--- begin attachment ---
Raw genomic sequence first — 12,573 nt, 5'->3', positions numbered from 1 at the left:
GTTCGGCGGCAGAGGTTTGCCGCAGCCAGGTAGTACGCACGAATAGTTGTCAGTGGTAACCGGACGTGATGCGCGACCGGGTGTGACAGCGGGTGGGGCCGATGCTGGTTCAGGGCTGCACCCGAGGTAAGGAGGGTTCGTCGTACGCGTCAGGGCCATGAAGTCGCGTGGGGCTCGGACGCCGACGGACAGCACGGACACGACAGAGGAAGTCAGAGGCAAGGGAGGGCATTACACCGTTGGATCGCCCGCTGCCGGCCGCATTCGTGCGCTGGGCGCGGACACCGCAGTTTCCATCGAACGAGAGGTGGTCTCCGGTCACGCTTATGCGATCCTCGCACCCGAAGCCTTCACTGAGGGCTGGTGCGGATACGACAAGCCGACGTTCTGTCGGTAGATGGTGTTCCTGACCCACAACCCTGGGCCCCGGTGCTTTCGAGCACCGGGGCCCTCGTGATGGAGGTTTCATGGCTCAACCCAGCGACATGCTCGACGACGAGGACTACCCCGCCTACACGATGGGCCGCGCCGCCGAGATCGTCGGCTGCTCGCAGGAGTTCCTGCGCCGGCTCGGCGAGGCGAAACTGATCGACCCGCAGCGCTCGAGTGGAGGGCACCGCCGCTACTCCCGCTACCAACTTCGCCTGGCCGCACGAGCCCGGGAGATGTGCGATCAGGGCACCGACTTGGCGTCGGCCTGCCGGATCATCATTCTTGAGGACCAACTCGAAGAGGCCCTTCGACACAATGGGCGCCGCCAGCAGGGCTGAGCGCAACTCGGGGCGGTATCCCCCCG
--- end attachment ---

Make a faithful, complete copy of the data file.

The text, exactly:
Raw genomic sequence first — 12,573 nt, 5'->3', positions numbered from 1 at the left:
GTTCGGCGGCAGAGGTTTGCCGCAGCCAGGTAGTACGCACGAATAGTTGTCAGTGGTAACCGGACGTGATGCGCGACCGGGTGTGACAGCGGGTGGGGCCGATGCTGGTTCAGGGCTGCACCCGAGGTAAGGAGGGTTCGTCGTACGCGTCAGGGCCATGAAGTCGCGTGGGGCTCGGACGCCGACGGACAGCACGGACACGACAGAGGAAGTCAGAGGCAAGGGAGGGCATTACACCGTTGGATCGCCCGCTGCCGGCCGCATTCGTGCGCTGGGCGCGGACACCGCAGTTTCCATCGAACGAGAGGTGGTCTCCGGTCACGCTTATGCGATCCTCGCACCCGAAGCCTTCACTGAGGGCTGGTGCGGATACGACAAGCCGACGTTCTGTCGGTAGATGGTGTTCCTGACCCACAACCCTGGGCCCCGGTGCTTTCGAGCACCGGGGCCCTCGTGATGGAGGTTTCATGGCTCAACCCAGCGACATGCTCGACGACGAGGACTACCCCGCCTACACGATGGGCCGCGCCGCCGAGATCGTCGGCTGCTCGCAGGAGTTCCTGCGCCGGCTCGGCGAGGCGAAACTGATCGACCCGCAGCGCTCGAGTGGAGGGCACCGCCGCTACTCCCGCTACCAACTTCGCCTGGCCGCACGAGCCCGGGAGATGTGCGATCAGGGCACCGACTTGGCGTCGGCCTGCCGGATCATCATTCTTGAGGACCAACTCGAAGAGGCCCTTCGACACAATGGGCGCCGCCAGCAGGGCTGAGCGCAACTCGGGGCGGTATCCCCCCG